National Bank of Kenya bounces back to profitability

KCB Group’s subsidiary- the National Bank of Kenya (NBK) has rallied back into profitability for the full year period ending in December 2020 as its business turnaround continues.

The lender acquired by KCB in 2019 has posted a Ksh.177.7 million profit in the period reversing a Ksh.337 million loss booked a year earlier.

The improved tidings by the lender have been anchored on balance sheet growth and revenue generation.

NBK’s saw net interest income in the period rise by 11.1 per cent to Ksh.7 billion from Ksh.6.3 billion while total operating income was up 7.2 per cent to Ksh.8.9 billion.

The lender’s assets rose to Ksh.126.8 billion in the period from Ksh.112 billion with loans and customer deposits growing by 20.9 and 13.9 per cent respectively to Ksh.55.2 billion and Ksh.99.2 billion.

At the same time, NBK has continued to trim costs with non-deposit interest expenses falling by 6.5 per cent to Ksh.8.6 billion on the back of lower loan-loss provisioning in the year.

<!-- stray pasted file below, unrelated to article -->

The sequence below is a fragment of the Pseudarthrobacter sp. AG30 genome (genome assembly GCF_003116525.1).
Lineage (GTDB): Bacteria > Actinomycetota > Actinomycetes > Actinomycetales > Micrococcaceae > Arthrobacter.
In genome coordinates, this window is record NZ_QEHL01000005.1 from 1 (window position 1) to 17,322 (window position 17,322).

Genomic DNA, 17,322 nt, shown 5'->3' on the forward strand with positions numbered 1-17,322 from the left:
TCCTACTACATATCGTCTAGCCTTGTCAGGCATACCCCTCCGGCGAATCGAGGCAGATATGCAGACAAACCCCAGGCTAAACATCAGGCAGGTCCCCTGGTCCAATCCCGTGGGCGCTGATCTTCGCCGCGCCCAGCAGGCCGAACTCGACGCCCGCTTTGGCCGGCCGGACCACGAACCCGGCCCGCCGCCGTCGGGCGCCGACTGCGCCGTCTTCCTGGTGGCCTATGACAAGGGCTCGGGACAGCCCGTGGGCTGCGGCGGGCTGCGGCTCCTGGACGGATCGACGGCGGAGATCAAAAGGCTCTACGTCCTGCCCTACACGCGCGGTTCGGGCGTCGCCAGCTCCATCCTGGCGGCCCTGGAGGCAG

“We’ve seen a good performance in 2020, we are seeing a good increase in income at about 32 per cent year on year and that really tells you whether the fundamentals are working and stable,” KCB Group Chief Finance Officer (CFO) who also doubles up as the Group’s head of subsidiaries Lawrence Kimathi said.

Nevertheless, NBK marked a squeeze in non-interest funded (NFI) income the period which slacked slightly to Ksh.1.9 billion which the bank’s stock of non performing loans (NPLs) rose by 4.8 per cent to Ksh.26.4 billion.

KCB which recapitalized the bank at the end of 2019 expect the effective utilization of funds, cost-management and loan recoveries to yield in the subsidiary’s healthy profitability.

“Going forward, we will focus a lot on ensuring the recovery of NBK’s large non-performing book which is currently in top gear,” added Mr. Kimathi.

At the acquisition, KCB deemed NBK as a strategic asset in spite of its balance sheet carrying a burden of NPLs with CEO Joshua Oigara likening it buying a thin cow and working to fatten it to derive value.

NBK composes of a majority government payment accounts.

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